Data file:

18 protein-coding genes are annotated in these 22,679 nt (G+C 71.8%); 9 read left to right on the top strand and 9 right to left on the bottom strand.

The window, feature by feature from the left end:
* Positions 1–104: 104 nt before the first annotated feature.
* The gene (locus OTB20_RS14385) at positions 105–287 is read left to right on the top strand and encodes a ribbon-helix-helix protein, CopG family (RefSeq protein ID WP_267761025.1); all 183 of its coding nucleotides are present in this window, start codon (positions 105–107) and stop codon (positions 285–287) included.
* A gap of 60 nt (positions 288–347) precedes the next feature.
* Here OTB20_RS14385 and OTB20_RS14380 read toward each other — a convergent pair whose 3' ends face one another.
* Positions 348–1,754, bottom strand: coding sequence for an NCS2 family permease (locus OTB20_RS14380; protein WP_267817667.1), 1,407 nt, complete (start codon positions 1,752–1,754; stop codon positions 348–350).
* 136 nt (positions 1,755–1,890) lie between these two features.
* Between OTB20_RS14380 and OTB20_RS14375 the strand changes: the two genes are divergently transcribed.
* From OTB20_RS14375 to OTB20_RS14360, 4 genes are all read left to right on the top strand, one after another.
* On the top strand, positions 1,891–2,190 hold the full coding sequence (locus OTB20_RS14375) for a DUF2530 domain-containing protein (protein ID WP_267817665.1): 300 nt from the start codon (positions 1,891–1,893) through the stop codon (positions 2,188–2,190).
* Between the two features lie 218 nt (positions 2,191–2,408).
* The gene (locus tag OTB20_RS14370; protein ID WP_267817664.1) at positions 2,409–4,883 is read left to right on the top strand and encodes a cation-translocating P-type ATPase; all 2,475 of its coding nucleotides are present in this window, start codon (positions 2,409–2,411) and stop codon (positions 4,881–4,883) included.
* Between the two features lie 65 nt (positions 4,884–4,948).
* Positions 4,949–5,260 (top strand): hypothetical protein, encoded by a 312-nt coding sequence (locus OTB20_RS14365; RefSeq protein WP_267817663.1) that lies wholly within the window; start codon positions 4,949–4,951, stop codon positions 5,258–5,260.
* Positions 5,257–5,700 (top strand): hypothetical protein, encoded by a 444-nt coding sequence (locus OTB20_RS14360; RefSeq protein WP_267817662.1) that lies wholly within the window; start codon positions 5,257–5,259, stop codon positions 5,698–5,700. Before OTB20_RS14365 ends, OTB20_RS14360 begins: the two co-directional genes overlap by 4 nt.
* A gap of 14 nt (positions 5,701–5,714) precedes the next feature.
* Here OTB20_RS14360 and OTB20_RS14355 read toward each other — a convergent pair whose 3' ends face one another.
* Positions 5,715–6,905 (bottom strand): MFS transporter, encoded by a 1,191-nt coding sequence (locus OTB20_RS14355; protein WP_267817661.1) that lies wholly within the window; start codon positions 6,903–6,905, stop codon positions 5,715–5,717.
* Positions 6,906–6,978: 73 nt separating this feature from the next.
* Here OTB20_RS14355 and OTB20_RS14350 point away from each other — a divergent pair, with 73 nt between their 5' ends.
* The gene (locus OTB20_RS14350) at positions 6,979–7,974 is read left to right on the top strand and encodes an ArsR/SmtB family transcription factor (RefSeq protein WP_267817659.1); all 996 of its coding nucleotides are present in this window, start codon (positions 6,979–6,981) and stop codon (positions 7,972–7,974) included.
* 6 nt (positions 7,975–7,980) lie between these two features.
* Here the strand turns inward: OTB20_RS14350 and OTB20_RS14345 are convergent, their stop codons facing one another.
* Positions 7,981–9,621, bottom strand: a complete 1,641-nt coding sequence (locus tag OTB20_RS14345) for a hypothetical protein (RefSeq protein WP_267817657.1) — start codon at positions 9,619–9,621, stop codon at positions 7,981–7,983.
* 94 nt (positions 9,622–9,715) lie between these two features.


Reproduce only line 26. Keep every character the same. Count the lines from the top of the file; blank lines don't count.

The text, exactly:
* 94 nt (positions 9,622–9,715) lie between these two features.